Saturday, August 18, 2012

Buzzing Hive Of Innovation

Place narratives drive talent migration. Employment fundamentals can look good, historically great. Prospective residents remain wary. The irrational choice, picking one job opportunity over another, can make the difference between backwater and boom town. In Pittsburgh, a new mesofact has taken hold:

My heart bleeds for Buffalo: its post-Apocalyptic squalor, indelicate accents, and biblical house fires. And most of all, its inability to rebound from the turn of the last century. Unlike its Rust Belt cousin Cleveland, this Lake Erie underdog never built a tourist mecca like the Rock and Roll Hall of Fame and Museum. Nor did it pull a Pittsburgh, which reinvented itself as an buzzing hive of innovation.

The triangle of Cleveland, Pittsburgh, and Buffalo forms my psychographic homeland. Canada weighs heavily on my world view. I enjoyed a transnational upbringing. I grew up in a frontier region. For most people outside this area, there is no difference between Cleveland, Pittsburgh, and Buffalo. It's another Bermuda Triangle where fire and brimstone torture the economically disconnected.

To pull a Pittsburgh means to rise out of the slag heap and join the globalization club. The triangle ceases to be. PA Governor Tom Corbett was in Silicon Valley banging this drum:

Corbett said California’s technology companies and their investors seemed especially interested in Pennsylvania for its relatively low cost of energy and the high caliber of its college graduates, particularly those from CMU.

“We want to attract companies to use the students we have in Pennsylvania, and to use them in Pennsylvania,” Corbett said.

Pittsburgh has talent. Pittsburgh is known for its talent, leaving. Now Pittsburgh is a buzzing hive of innovation. Richard Florida famously overstated the Pittsburgh-to-Austin brain drain, the archetype of Creative Class migration. The myth he weaved became a self-fulfilling prophecy. Pittsburgh isn't cool. Pittsburgh isn't tolerant. Don't move there. How that narrative affects venture capital and innovation:

Tom Joseph, CEO of Epiphany Solar Water Systems Inc., New Castle, was one entrepreneur who met with some of the California venture capitalists, whose combined assets are worth more than $20 billion, according to Corbett’s office.

Joseph’s early-stage company produces a solar-powered water-purification system aimed at helping an estimated 2 billion people without much access to drinkable water.

“When I’m in Pittsburgh, a lot of investors I talk to say I’m thinking too big,” Joseph said. “When I say we have these water systems that are going to change the world, they say, ‘can’t you take it step-by-step first?”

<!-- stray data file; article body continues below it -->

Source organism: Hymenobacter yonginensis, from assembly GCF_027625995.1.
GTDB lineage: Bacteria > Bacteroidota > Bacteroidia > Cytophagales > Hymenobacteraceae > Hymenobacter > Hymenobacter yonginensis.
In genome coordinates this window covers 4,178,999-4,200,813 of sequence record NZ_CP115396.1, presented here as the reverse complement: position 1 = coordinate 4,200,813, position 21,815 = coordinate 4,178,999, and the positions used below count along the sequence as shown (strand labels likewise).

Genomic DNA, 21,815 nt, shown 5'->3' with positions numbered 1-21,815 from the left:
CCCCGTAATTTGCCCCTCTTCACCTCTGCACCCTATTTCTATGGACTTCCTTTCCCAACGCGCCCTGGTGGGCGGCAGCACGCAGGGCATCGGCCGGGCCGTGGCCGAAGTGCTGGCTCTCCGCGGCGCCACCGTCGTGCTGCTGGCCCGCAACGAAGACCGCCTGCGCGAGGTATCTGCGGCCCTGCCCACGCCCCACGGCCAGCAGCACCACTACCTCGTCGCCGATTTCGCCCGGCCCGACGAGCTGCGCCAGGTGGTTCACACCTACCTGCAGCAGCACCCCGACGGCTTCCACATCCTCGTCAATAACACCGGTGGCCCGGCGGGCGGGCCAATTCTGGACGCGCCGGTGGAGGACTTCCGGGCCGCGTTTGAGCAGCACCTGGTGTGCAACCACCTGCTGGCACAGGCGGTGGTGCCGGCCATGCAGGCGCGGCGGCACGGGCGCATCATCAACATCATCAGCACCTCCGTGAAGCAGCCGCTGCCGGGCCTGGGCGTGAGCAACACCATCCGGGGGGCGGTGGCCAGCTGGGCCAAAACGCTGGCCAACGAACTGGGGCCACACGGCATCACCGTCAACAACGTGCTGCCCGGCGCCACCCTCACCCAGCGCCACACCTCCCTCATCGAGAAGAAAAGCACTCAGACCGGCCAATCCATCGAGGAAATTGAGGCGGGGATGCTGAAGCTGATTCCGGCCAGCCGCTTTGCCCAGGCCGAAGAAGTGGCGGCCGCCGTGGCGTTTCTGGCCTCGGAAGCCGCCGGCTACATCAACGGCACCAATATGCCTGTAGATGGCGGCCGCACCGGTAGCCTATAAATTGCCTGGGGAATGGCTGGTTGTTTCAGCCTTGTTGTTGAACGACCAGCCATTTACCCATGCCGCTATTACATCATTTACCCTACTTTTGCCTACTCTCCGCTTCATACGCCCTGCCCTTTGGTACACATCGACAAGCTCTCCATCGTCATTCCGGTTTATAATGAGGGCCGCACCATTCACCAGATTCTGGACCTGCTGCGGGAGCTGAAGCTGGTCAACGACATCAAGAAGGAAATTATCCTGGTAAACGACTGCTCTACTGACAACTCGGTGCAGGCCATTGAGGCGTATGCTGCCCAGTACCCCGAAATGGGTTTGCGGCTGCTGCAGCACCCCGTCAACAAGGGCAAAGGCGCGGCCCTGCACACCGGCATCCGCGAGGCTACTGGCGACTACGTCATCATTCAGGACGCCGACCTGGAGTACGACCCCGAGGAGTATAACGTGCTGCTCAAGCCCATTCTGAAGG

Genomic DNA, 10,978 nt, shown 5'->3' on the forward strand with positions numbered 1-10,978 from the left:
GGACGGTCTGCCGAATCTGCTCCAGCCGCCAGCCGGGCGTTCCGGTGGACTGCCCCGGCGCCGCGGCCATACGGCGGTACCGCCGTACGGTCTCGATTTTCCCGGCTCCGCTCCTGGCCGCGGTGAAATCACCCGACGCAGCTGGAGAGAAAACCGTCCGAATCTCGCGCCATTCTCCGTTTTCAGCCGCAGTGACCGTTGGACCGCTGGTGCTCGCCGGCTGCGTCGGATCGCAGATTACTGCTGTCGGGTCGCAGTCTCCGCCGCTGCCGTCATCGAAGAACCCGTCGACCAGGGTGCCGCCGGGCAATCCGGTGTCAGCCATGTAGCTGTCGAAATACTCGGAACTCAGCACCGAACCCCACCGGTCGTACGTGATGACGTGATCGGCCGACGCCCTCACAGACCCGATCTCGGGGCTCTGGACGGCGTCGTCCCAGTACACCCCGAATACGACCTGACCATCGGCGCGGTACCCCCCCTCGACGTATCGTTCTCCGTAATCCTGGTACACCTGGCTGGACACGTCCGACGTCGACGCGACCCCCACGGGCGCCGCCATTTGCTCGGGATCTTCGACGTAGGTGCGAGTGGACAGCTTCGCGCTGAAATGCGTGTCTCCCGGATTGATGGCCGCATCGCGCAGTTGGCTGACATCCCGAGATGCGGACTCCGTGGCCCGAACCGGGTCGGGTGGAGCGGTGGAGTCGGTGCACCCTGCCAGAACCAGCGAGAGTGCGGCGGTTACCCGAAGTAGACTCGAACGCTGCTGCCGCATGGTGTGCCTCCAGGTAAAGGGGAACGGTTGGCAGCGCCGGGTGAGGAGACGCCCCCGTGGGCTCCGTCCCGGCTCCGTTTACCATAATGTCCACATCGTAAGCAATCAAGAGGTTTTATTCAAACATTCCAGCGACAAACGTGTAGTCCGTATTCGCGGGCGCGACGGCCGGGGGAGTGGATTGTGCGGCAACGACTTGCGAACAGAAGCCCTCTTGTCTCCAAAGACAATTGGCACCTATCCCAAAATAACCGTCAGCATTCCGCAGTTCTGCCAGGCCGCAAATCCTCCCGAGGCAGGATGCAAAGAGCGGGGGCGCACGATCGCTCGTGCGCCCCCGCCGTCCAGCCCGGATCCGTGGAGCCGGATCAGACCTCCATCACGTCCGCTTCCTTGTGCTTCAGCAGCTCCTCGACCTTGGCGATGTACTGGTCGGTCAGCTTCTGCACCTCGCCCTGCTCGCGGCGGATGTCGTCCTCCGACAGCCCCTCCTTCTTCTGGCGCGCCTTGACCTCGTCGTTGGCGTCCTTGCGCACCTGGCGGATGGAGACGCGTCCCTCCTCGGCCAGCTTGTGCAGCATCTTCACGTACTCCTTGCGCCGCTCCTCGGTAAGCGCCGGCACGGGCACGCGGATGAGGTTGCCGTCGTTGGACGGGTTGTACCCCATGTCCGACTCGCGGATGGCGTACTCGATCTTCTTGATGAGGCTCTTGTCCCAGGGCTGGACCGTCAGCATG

Joseph said he “can’t think that way” and is more attuned to most California venture capitalists, “who don’t even want to talk to you unless you’ve got a billion-dollar idea.”

The most risk averse stay. The billion-dollar idea folks leave and move to a purported buzzing hive of innovation. Silicon Valley is full of people who have pushed their way into the United States from China and India. These New Argonauts define the culture. How they came to agglomerate there is a different kind of migration tale. The geography of international college students:

Many recruiters say that while Canada has a generally positive name abroad, they have difficulty articulating exactly what its brand is. And considering that education in Canada is primarily a provincial jurisdiction, developing a national brand is a challenge.

Some provinces, such as B.C., have already announced province-specific plans to recruit international students. Even so, Dr. Chakma said a “united front” is needed. That’s because research indicates that while students will always seek out well-known schools like Harvard, Oxford and McGill, most choose their international education destination based on a country’s reputation.

“Several university presidents went to Brazil, and while we were all promoting our individual institutions, we got much better access and coverage because it was a Canadian mission under a Canadian banner,” Dr. Chakma said.

Ms. Samarasekera agreed, adding that “people get confused when you talk about provinces with international students.”

“It doesn’t mean anything to them ... students don’t necessarily want to go to California or Massachusetts; they want to go the United States,” she said. “We need to do the same for Canada.”

Emphasis added. Talented Chinese entrepreneurs are not moving to Silicon Valley. They are moving to the United States. Pittsburgh can and does compete for this inflow. Relative to China, Pittsburgh is as good as Boston. The landscape changes on a domestic scale. Pittsburgh is not as good as Boston, not even close. Talent will always seek out well-known places like Austin and Portland. Tolerance doesn't make a difference, nationally or internationally. Creative Class theory has always been wrong on that score.

Being more tolerant and cool with world class urban amenities won't dispel the mesofact geography. A buzzing hive of innovation has nothing to do with any of those over-hyped variables. Buffalo's new hipster hotel will do as much for that city as the Rock and Roll Hall of Fame has done for Cleveland. You go where you think you know and Pittsburgh is finally on that mental map.

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